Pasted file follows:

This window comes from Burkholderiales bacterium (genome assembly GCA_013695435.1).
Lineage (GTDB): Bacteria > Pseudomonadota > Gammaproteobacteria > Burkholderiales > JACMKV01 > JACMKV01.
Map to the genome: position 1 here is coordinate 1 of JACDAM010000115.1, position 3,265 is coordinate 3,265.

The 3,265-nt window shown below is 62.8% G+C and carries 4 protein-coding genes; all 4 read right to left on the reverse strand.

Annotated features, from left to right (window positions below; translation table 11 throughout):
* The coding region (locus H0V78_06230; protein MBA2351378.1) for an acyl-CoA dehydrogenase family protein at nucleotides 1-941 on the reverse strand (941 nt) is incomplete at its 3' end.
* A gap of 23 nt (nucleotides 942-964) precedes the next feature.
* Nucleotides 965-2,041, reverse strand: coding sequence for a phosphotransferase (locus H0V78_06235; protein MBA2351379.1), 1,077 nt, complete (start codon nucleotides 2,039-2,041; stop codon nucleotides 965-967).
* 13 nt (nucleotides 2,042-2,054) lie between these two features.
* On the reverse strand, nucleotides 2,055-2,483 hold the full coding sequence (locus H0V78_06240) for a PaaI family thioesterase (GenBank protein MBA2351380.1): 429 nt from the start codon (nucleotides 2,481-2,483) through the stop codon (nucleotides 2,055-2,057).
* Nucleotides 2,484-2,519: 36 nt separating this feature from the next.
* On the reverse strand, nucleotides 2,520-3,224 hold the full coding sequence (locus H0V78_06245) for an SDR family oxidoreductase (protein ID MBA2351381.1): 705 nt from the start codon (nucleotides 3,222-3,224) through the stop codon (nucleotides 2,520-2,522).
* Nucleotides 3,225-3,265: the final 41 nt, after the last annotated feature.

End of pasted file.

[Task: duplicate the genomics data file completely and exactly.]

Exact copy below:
This window comes from Burkholderiales bacterium (genome assembly GCA_013695435.1).
Lineage (GTDB): Bacteria > Pseudomonadota > Gammaproteobacteria > Burkholderiales > JACMKV01 > JACMKV01.
Map to the genome: position 1 here is coordinate 1 of JACDAM010000115.1, position 3,265 is coordinate 3,265.

The 3,265-nt window shown below is 62.8% G+C and carries 4 protein-coding genes; all 4 read right to left on the reverse strand.

Annotated features, from left to right (window positions below; translation table 11 throughout):
* The coding region (locus H0V78_06230; protein MBA2351378.1) for an acyl-CoA dehydrogenase family protein at nucleotides 1-941 on the reverse strand (941 nt) is incomplete at its 3' end.
* A gap of 23 nt (nucleotides 942-964) precedes the next feature.
* Nucleotides 965-2,041, reverse strand: coding sequence for a phosphotransferase (locus H0V78_06235; protein MBA2351379.1), 1,077 nt, complete (start codon nucleotides 2,039-2,041; stop codon nucleotides 965-967).
* 13 nt (nucleotides 2,042-2,054) lie between these two features.
* On the reverse strand, nucleotides 2,055-2,483 hold the full coding sequence (locus H0V78_06240) for a PaaI family thioesterase (GenBank protein MBA2351380.1): 429 nt from the start codon (nucleotides 2,481-2,483) through the stop codon (nucleotides 2,055-2,057).
* Nucleotides 2,484-2,519: 36 nt separating this feature from the next.
* On the reverse strand, nucleotides 2,520-3,224 hold the full coding sequence (locus H0V78_06245) for an SDR family oxidoreductase (protein ID MBA2351381.1): 705 nt from the start codon (nucleotides 3,222-3,224) through the stop codon (nucleotides 2,520-2,522).
* Nucleotides 3,225-3,265: the final 41 nt, after the last annotated feature.